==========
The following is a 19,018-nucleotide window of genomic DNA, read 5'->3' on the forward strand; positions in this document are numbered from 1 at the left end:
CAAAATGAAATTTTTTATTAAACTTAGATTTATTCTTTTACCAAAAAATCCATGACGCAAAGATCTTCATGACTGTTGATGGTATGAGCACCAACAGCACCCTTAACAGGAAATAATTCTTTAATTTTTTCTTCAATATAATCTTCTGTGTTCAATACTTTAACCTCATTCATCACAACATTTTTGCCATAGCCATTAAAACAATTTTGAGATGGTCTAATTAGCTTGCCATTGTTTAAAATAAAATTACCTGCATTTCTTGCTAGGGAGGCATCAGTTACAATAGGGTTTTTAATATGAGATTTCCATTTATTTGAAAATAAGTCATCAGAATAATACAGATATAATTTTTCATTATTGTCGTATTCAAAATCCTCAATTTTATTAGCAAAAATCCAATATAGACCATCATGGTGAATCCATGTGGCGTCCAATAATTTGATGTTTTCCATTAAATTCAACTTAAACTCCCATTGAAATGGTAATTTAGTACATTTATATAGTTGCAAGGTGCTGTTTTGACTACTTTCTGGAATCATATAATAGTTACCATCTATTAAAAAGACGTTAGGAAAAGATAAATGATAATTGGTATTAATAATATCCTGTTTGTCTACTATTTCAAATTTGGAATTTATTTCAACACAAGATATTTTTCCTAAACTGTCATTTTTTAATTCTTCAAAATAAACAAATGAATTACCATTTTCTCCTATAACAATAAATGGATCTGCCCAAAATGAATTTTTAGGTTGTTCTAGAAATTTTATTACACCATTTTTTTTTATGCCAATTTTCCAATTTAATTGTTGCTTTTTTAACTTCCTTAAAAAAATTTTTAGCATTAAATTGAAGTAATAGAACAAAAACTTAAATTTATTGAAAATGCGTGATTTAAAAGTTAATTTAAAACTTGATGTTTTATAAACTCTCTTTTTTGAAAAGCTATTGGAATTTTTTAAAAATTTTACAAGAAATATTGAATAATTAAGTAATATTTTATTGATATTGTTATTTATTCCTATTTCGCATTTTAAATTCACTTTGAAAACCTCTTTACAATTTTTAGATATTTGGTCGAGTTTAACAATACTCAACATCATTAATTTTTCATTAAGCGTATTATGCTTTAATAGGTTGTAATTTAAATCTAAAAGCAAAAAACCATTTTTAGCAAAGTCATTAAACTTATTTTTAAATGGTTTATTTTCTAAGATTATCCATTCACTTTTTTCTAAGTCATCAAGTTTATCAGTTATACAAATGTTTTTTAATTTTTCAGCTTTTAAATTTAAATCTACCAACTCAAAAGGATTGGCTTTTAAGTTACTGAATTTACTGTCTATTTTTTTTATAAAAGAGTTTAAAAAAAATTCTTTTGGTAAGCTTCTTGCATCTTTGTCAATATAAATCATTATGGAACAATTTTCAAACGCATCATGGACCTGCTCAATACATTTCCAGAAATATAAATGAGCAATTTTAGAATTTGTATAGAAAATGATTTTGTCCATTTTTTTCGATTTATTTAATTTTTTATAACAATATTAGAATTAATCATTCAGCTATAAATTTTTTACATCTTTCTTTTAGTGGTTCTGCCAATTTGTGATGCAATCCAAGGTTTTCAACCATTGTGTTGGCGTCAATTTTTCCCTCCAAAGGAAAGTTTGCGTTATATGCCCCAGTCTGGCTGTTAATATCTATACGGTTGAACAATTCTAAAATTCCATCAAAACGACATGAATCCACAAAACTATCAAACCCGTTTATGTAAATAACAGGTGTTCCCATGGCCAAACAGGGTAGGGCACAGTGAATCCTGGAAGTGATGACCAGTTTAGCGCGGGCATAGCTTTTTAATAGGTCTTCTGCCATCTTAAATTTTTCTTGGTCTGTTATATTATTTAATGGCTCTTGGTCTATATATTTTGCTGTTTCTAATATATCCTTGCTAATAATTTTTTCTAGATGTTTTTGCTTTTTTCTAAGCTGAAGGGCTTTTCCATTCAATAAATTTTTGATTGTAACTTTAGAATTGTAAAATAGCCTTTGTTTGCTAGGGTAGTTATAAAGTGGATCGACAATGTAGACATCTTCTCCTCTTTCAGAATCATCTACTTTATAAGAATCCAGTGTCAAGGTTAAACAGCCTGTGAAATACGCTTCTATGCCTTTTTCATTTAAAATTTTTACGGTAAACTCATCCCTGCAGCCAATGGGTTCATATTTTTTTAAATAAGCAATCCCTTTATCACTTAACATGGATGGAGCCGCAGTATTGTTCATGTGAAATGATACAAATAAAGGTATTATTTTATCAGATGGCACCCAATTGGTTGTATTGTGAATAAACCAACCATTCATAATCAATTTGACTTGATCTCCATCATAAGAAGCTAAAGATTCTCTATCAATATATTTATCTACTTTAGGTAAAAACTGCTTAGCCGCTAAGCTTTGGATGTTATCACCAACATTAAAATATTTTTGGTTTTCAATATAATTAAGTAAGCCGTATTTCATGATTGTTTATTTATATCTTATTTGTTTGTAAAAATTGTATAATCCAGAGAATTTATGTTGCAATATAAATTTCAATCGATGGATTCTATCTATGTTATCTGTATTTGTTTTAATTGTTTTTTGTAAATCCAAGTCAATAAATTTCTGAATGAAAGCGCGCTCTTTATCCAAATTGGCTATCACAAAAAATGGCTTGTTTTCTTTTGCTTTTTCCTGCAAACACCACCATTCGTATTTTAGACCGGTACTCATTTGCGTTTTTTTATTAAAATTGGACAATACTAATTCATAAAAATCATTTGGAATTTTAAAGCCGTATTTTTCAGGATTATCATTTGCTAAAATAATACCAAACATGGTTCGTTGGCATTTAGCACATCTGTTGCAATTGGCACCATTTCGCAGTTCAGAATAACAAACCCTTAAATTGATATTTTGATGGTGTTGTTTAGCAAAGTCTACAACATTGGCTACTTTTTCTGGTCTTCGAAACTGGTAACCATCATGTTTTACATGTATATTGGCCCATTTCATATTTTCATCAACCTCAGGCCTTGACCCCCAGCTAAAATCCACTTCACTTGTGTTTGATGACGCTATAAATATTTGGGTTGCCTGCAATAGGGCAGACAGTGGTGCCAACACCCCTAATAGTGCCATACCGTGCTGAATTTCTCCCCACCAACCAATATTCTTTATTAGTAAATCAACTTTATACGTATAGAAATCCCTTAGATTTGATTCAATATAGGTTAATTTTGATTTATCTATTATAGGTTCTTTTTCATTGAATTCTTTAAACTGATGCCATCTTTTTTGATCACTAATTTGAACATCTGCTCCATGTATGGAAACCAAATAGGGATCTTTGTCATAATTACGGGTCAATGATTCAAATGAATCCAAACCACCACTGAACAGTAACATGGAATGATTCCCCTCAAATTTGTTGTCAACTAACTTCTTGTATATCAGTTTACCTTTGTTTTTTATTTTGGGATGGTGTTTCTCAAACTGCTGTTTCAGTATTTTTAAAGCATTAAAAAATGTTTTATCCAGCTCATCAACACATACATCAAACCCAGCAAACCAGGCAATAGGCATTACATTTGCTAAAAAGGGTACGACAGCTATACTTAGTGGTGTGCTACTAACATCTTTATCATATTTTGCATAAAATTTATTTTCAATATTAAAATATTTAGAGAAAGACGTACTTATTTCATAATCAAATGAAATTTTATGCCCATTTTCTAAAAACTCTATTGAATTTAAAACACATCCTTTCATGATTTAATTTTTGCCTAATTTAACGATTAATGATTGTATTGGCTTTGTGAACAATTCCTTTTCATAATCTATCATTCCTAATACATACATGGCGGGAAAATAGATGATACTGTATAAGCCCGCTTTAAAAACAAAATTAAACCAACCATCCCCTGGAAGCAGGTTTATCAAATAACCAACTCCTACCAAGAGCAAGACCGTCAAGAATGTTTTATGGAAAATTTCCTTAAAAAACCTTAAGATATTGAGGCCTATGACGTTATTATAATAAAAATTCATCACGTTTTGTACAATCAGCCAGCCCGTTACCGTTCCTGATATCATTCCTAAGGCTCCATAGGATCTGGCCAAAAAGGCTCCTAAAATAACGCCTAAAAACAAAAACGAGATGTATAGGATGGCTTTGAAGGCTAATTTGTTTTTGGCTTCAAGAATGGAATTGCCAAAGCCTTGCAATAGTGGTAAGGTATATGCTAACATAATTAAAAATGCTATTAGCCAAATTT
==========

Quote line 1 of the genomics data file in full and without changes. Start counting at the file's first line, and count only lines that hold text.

The following is a 19,018-nucleotide window of genomic DNA, read 5'->3' on the forward strand; positions in this document are numbered from 1 at the left end: